Debate has a little substance
Candidates take on important issues
AP Photo/Pablo Martinez Monsivais
DENVER – Anyone lamenting a lack of substance in the presidential campaign got their wishes fulfilled Wednesday night in the first debate between President Barack Obama and Republican Mitt Romney.
Colorado’s first-ever presidential debate was filled with detailed policies from the two candidates on Wall Street reform, health care for the young and old and an extended battle about each other’s tax plans.
Moderator Jim Lehrer repeatedly pressed the two to identify differences between each other’s plans, and they obliged.
“Governor Romney has a perspective that says if we cut taxes, skewed toward the wealthy, and roll back regulations, that we’ll be better off. I’ve got a different view,” Obama said. “I think we’ve got to invest in education and training.”
Romney replied with criticism of Obama’s record as president.
“The president has a view very similar to the view he had when he ran four years, that a bigger government, spending more, taxing more, regulating more – if you will, trickle-down government – would work,” Romney said.
The debate happened on Obama’s 20th anniversary, and it started on a lighthearted note, with Romney offering his congratulations and condolences.
“Congratulations, Mr. President, on your anniversary. I’m sure this is the most romantic place you could imagine, here with me,” Romney said.
But it quickly got deep into Washington debates and jargon, with many references to Bowles-Simpson (a debt-cutting idea) and Dodd-Frank (the Wall Street reform bill that Obama championed and Romney says he will repeal).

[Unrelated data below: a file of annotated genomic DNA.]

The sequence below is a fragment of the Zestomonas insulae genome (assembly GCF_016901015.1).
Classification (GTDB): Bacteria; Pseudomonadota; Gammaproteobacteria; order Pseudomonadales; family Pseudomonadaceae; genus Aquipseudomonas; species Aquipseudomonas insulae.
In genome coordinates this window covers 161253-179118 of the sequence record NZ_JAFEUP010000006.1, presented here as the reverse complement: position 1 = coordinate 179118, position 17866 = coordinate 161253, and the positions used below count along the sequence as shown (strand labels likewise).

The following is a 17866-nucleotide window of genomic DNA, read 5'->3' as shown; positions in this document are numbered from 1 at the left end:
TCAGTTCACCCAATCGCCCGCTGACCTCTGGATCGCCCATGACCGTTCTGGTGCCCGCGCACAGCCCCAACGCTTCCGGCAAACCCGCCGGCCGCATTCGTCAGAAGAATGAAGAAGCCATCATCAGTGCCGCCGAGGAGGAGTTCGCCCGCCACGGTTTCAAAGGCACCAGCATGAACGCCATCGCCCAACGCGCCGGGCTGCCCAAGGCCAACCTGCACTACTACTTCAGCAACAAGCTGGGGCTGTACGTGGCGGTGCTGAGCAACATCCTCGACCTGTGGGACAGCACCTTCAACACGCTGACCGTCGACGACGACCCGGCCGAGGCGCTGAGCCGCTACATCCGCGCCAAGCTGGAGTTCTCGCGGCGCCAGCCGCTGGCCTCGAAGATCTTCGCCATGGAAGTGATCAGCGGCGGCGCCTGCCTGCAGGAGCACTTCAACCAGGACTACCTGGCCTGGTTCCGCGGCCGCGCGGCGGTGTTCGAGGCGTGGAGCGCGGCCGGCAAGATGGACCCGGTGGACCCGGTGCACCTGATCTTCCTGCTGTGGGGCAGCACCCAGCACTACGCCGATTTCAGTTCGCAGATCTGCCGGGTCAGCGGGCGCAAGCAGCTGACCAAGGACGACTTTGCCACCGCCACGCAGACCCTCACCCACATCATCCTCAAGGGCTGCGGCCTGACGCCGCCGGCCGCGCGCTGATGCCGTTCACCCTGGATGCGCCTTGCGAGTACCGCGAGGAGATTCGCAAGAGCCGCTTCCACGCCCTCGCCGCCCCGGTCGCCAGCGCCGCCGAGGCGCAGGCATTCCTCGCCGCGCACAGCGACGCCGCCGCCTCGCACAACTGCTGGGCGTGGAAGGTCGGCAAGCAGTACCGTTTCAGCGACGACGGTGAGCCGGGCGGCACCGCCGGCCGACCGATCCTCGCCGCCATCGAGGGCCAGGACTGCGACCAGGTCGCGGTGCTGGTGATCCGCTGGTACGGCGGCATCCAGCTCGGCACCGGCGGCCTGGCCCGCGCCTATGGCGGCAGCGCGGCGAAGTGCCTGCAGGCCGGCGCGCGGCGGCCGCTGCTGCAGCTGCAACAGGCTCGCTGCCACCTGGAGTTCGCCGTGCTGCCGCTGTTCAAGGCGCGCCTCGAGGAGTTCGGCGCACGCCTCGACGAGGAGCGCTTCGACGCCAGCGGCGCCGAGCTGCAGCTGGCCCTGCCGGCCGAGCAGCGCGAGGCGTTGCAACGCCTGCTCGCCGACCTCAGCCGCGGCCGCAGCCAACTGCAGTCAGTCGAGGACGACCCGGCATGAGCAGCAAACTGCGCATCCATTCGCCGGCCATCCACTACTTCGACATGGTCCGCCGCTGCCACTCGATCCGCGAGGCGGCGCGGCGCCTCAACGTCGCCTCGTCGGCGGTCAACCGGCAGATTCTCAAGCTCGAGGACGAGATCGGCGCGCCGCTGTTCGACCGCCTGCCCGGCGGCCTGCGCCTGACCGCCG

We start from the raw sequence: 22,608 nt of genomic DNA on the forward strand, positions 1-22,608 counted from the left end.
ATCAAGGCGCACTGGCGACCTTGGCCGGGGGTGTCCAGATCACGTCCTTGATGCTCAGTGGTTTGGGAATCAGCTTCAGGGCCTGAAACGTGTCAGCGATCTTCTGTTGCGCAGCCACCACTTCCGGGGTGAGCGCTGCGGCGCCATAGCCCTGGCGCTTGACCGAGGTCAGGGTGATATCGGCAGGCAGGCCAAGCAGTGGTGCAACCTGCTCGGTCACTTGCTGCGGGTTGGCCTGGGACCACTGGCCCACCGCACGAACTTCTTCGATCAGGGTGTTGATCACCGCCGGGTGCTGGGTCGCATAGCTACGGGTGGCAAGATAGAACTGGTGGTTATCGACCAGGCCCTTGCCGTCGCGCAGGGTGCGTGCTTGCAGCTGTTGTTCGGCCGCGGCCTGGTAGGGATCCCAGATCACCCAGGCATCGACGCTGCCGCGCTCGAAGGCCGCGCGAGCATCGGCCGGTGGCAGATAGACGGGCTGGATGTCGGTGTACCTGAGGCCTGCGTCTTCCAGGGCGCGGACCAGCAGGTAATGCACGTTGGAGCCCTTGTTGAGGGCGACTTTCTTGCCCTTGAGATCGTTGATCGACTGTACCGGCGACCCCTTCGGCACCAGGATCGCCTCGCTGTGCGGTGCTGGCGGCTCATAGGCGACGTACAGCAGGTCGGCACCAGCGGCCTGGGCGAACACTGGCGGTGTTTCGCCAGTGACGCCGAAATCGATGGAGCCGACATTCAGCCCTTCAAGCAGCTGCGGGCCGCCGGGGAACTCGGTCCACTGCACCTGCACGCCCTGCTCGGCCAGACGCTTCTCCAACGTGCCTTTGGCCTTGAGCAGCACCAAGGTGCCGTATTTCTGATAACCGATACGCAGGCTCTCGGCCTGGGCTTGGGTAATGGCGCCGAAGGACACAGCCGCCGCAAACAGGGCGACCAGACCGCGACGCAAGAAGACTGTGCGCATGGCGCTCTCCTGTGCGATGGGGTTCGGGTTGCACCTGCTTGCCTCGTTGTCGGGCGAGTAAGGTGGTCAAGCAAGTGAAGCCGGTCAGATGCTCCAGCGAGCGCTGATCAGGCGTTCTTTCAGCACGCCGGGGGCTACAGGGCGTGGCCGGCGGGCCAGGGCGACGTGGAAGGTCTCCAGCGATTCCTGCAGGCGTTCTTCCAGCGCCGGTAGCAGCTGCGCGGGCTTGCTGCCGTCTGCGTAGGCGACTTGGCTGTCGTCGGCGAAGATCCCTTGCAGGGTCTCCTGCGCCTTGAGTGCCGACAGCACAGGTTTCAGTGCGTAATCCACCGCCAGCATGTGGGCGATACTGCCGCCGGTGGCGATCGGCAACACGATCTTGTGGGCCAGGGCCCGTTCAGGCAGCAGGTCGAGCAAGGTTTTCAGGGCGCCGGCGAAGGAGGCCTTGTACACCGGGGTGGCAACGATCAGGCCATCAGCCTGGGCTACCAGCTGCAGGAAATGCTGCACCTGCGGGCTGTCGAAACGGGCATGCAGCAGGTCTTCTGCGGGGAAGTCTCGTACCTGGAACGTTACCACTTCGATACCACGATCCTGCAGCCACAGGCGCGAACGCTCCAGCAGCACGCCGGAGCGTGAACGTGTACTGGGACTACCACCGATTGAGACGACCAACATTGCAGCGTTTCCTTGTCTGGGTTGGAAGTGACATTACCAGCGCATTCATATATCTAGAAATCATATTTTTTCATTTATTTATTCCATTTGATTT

Romney said he would cut the debt by growing the economy and shrinking government.
“I will eliminate all programs by this test, if they don’t pass it: Is the program so critical it’s worth borrowing money from China to pay for it? And if not, I’ll get rid of it. Obamacare’s on my list,” Romney said.
He also said he would eliminate the subsidy to the Public Broadcasting System and nodded to Lehrer, who works for PBS.
“I like PBS, I love Big Bird. Actually like you, too,” Romney said.
Obama said he would cut a $4 billion tax exemption for oil companies, but Romney defended the exemptions.
“It’s actually an accounting treatment that’s been in place for 100 years,” Romney said.
“It’s time to end it,” Obama interrupted.
Romney hit back by saying Obama pumped $90 billion into renewable energy companies, some of which went bankrupt.
The first half of the 90-minute debate focused heavily on taxes, with Obama making frequent criticisms of Romney’s tax plan. In the end, it would mean a tax increase for the middle class, Obama said.
Romney disputed that and said he will not raise taxes or the deficit.
“My plan is not like anything that’s been tried before. My plan is to bring down rates, but also bring down deductions and exemptions and credits at the same time so the revenue stays in, but that we bring down rates to get more people working,” Romney said.
But Obama knocked Romney for not releasing details about his plans for tax cuts, as well as his plans for Wall Street reform or what he would do about health care once he repeals Obamacare.
“And at some point, I think the American people have to ask themselves, is the reason that Governor Romney is keeping all these plans to replace secret because they’re too good?” Obama said.
But that moment was one of the few where Obama pressed an attack on the Republican.
A CNN flash poll conducted minutes after the debate found 67 percent of respondents thought Romney won, and just 25 percent said Obama did.